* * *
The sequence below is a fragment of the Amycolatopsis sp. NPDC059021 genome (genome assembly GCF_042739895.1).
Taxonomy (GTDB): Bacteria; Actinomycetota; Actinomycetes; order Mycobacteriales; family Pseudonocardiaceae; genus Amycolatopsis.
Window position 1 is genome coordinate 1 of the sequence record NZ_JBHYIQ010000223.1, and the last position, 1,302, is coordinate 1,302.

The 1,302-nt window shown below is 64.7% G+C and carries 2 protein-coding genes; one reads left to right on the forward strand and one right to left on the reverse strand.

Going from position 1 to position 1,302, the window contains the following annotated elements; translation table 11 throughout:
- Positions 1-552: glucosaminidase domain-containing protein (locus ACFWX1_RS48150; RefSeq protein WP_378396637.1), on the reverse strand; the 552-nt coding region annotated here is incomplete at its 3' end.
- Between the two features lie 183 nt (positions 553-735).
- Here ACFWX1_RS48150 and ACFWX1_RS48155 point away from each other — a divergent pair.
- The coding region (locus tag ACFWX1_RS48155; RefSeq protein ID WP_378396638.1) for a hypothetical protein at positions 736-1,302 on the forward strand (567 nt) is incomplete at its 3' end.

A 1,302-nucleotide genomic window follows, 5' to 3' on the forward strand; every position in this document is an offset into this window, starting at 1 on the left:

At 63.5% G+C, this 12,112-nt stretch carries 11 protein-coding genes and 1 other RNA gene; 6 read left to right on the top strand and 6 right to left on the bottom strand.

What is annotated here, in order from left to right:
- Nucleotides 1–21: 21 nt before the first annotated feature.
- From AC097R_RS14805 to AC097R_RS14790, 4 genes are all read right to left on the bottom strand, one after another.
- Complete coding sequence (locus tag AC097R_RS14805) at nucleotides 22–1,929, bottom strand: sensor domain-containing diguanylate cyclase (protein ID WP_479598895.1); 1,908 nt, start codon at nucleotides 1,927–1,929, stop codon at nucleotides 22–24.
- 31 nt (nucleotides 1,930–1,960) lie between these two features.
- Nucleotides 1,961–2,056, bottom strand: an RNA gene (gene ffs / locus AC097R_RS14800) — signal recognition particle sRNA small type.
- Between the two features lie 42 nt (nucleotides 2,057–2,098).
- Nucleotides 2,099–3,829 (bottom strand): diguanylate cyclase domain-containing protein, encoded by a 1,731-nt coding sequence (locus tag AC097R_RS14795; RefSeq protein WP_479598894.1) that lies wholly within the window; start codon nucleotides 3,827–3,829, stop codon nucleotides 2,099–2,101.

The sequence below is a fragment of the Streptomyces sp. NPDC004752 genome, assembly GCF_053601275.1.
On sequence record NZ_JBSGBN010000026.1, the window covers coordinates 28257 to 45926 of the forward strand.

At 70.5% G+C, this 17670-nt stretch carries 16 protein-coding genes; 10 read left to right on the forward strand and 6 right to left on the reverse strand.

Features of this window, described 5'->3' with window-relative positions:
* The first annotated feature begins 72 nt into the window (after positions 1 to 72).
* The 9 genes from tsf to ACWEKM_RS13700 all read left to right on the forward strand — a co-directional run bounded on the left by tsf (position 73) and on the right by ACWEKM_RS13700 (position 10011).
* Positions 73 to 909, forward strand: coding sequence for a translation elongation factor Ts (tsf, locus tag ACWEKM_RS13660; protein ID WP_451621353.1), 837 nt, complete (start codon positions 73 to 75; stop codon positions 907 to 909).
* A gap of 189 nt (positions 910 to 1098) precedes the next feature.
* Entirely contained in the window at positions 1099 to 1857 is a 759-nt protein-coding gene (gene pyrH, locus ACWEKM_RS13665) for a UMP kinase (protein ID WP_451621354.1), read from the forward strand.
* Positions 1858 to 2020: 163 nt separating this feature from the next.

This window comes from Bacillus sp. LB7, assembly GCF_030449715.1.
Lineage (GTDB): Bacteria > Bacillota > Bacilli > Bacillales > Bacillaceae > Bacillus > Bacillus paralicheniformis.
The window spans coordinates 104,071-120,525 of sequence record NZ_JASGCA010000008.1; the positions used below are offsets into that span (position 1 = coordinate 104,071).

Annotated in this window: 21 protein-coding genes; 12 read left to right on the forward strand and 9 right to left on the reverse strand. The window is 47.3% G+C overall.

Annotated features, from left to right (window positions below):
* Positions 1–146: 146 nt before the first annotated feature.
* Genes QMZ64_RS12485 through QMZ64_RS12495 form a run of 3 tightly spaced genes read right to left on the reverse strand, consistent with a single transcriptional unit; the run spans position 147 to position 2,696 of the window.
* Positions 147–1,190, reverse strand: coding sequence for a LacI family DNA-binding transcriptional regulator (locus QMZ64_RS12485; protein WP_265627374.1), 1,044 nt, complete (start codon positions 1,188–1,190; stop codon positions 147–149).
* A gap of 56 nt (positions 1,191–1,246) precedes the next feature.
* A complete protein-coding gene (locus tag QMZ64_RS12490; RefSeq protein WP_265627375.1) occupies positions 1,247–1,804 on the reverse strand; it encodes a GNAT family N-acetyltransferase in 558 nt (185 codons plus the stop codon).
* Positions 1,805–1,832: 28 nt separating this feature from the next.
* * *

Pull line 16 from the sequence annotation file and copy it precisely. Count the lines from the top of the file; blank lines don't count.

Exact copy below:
- 31 nt (nucleotides 1,930–1,960) lie between these two features.